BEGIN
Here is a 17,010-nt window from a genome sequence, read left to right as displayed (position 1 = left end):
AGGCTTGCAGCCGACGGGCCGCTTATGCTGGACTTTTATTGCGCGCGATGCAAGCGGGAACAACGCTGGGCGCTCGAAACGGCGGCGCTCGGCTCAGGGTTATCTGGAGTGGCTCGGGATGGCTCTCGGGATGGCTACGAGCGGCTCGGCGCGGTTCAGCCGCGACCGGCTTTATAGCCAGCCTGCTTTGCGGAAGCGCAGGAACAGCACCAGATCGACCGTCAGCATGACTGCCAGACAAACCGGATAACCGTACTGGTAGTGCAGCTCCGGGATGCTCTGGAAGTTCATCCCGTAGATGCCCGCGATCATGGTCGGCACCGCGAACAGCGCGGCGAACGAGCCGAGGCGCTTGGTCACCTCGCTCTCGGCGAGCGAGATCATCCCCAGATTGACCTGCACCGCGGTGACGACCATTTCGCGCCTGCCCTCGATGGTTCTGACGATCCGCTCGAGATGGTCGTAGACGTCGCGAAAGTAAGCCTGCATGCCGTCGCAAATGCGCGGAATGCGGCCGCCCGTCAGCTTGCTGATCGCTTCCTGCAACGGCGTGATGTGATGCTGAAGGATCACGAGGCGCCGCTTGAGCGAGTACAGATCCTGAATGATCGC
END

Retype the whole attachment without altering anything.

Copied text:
Here is a 17,010-nt window from a genome sequence, read left to right as displayed (position 1 = left end):
AGGCTTGCAGCCGACGGGCCGCTTATGCTGGACTTTTATTGCGCGCGATGCAAGCGGGAACAACGCTGGGCGCTCGAAACGGCGGCGCTCGGCTCAGGGTTATCTGGAGTGGCTCGGGATGGCTCTCGGGATGGCTACGAGCGGCTCGGCGCGGTTCAGCCGCGACCGGCTTTATAGCCAGCCTGCTTTGCGGAAGCGCAGGAACAGCACCAGATCGACCGTCAGCATGACTGCCAGACAAACCGGATAACCGTACTGGTAGTGCAGCTCCGGGATGCTCTGGAAGTTCATCCCGTAGATGCCCGCGATCATGGTCGGCACCGCGAACAGCGCGGCGAACGAGCCGAGGCGCTTGGTCACCTCGCTCTCGGCGAGCGAGATCATCCCCAGATTGACCTGCACCGCGGTGACGACCATTTCGCGCCTGCCCTCGATGGTTCTGACGATCCGCTCGAGATGGTCGTAGACGTCGCGAAAGTAAGCCTGCATGCCGTCGCAAATGCGCGGAATGCGGCCGCCCGTCAGCTTGCTGATCGCTTCCTGCAACGGCGTGATGTGATGCTGAAGGATCACGAGGCGCCGCTTGAGCGAGTACAGATCCTGAATGATCGC